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Part 2 Chapter 26

LYDIA'S AUNT.

"Yes, that solitary confinement is terrible for the young," said the aunt, shaking her head and also lighting a cigarette.

"I should say for every one," Nekhludoff replied.

"No, not for all," answered the aunt. "For the real revolutionists, I have been told, it is rest and quiet. A man who is wanted by the police lives in continual anxiety, material want, and fear for himself and others, and for his cause, and at last, when he is taken up and it is all over, and all responsibility is off his shoulders, he can sit and rest. I have been told they actually feel joyful when taken up. But the young and innocent (they always first arrest the innocent, like Lydia), for them the first shock is terrible. It is not that they deprive you of freedom; and the bad food and bad air--all that is nothing. Three times as many privations would be easily borne if it were not for the moral shock when one is first taken."

"Have you experienced it?"

"I? I was twice in prison," she answered, with a sad, gentle smile. "When I was arrested for the first time I had done nothing. I was 22, had a child, and was expecting another. Though the loss of freedom and the parting with my child and husband were hard, they were nothing when compared with what I felt when I found out that I had ceased being a human creature and had become a thing. I wished to say good-bye to my little daughter. I was told to go and get into the trap. I asked where I was being taken to. The answer was that I should know when I got there. I asked what I was accused of, but got no reply. After I had been examined, and after they had undressed me and put numbered prison clothes on me, they led me to a vault, opened a door, pushed me in, and left me alone; a sentinel, with a loaded gun, paced up and down in front of my door, and every now and then looked in through a crack--I felt terribly depressed. What struck me most at the time was that the gendarme officer who examined me offered me a cigarette. So he knew that people liked smoking, and must know that they liked freedom and light; and that mothers love their children, and children their mothers. Then how could they tear me pitilessly from all that was dear to me, and lock me up in prison like a wild animal? That sort of thing could not be borne without evil effects. Any one who believes in God and men, and believes that men love one another, will cease to believe it after all that. I have ceased to believe in humanity since then, and have grown embittered," she finished, with a smile.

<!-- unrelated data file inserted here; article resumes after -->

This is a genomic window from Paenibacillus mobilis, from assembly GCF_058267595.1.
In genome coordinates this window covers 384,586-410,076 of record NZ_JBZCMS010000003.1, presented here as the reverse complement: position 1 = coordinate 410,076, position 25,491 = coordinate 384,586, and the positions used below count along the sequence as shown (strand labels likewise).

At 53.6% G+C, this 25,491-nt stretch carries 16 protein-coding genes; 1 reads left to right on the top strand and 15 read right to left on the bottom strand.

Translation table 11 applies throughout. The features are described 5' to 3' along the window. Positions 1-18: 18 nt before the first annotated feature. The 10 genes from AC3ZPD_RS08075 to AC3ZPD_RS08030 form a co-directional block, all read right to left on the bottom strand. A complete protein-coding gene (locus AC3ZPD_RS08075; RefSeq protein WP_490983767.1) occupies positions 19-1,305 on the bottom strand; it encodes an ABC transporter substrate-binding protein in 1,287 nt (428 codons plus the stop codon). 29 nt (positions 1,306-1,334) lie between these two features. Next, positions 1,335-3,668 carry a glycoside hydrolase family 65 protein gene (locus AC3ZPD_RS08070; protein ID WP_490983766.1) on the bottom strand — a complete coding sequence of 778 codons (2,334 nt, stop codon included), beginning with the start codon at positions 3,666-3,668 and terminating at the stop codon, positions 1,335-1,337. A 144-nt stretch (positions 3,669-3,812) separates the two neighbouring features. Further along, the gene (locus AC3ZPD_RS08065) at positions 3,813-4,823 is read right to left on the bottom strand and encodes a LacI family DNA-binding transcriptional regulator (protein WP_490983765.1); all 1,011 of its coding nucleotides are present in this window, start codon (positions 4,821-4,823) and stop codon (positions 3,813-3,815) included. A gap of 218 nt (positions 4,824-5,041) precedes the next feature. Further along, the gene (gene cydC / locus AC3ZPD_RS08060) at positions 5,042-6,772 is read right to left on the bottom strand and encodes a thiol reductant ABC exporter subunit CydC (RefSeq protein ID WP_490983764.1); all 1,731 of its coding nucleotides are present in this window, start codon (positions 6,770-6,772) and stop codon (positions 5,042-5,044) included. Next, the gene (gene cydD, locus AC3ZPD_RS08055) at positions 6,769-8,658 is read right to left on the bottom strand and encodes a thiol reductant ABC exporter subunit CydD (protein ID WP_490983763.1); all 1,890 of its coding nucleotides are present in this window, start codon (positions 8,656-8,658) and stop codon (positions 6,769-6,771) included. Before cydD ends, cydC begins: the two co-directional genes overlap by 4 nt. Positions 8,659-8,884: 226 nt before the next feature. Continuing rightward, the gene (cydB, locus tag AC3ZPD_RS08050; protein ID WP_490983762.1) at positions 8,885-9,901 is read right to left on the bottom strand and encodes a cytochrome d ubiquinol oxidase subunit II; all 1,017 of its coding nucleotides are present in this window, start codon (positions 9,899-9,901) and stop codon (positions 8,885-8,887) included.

Shoustova's mother came in at the door through which her daughter had gone out, and said that Lydia was very much upset, and would not come in again.

"And what has this young life been ruined for?" said the aunt. "What is especially painful to me is that I am the involuntary cause of it."

"She will recover in the country, with God's help," said the mother. "We shall send her to her father."

"Yes, if it were not for you she would have perished altogether," said the aunt. "Thank you. But what I wished to see you for is this: I wished to ask you to take a letter to Vera Doukhova," and she got the letter out of her pocket.

"The letter is not closed; you may read and tear it up, or hand it to her, according to how far it coincides with your principles," she said. "It contains nothing compromising."

Nekhludoff took the letter, and, having promised to give it to Vera Doukhova, he took his leave and went away. He scaled the letter without reading it, meaning to take it to its destination.

“是啊,对年轻人来说这种单身牢房真是可怕,”姨妈说着摇摇头,也点上一支烟。

“我看对谁都一样,”聂赫留朵夫说。

“不,不是对谁都一样,”姨妈回答。“我听人家说,对真正的革命者来说,这是一种休息,一种疗养。一个地下工作者总是生活动荡,缺衣少食,并且为自己、为别人、为事业提心吊胆,可是一旦被捕,就没事了,一切责任都卸下,你就坐下来休息吧。我听他们说,被捕时还高兴呢。不过,对没有罪的年轻人——象丽达那样没有罪的人总是首先被捕,——对这些人来说,第一次打击确实很沉重。这倒不是因为你丧失了自由,受到粗暴的对待,伙食很差,空气很坏,总之,这种种苦难都无所谓。苦难即使再加两倍,也可以忍受,难以忍受的是初次被捕时精神上所受到的打击。”

“难道您也有过这样的经历吗?”

“我吗?坐过两次牢,”姨妈凄苦而动人地笑着说。“我第一次被捕是无缘无故的。那时我才二十二岁,有了一个孩子,而且又怀孕了。我失去了自由,离开孩子,离开丈夫。这些事再痛苦,比起精神上的痛苦来,简直算不了一回事。当时我觉得我不再是一个人,我变成一样任人摆布的东西。我想同女儿告别,可是他们逼我坐上马车。我问要把我带到哪儿去,他们说到了就会知道。我问我犯了什么罪,他们不理我。受过审问后,我被迫脱下自己的衣服,穿上编号的囚衣,又被押回走廊。他们打开牢门,把我推进牢房,再锁上门。他们走了,只留下一个掮枪的哨兵。他一声不响地走来走去,偶尔从门缝里张望一下,我感到难受极了。当时有一件事使我特别惊讶,那就是审问的时候宪兵军官递给我一支烟。可见他懂得人是喜欢吸烟的。可见他懂得人是喜欢自由和光明的,他也懂得母亲爱孩子,孩子爱母亲。那他们为什么冷酷地把我同我所珍爱的一切拆开,把我象一头野兽似的锁起来呢?一个人受到这样的待遇不可能不受到损害。一个人原来相信上帝和人,相信大家都应相亲相爱,但在经历了这一切以后就会丧失这种信念。我就是从那时起不再相信人,心肠也变硬了,”她说完微微笑了笑。

丽达的母亲从丽达出去的那扇门进来,说丽达情绪很坏,不来了。

“唉,为什么要摧残这样一个年轻的生命?”姨妈说。“我特别难过的是我竟成了这件事的罪魁祸首。”

“上帝保佑,她呼吸呼吸乡下的空气会复元的,”做母亲的说,“我们要把她送到她父亲那儿去。”

“是啊,要不是您出了力,她会完全给毁了的,”姨妈说。

“谢谢您。我要同您见面,因为有一封信要托您转交给薇拉,”她说着从口袋里取出一封信。“信没有封口,您可以看看,或者把它撕掉,或者把它转交,总之,您觉得怎么合适就怎么办吧,”她说。“信里并没有什么损害人的名誉的话。”

聂赫留朵夫接了信,答应把它转交,然后起身告辞,走到街上。

他没有看信,把口封上,决定把它交给薇拉。



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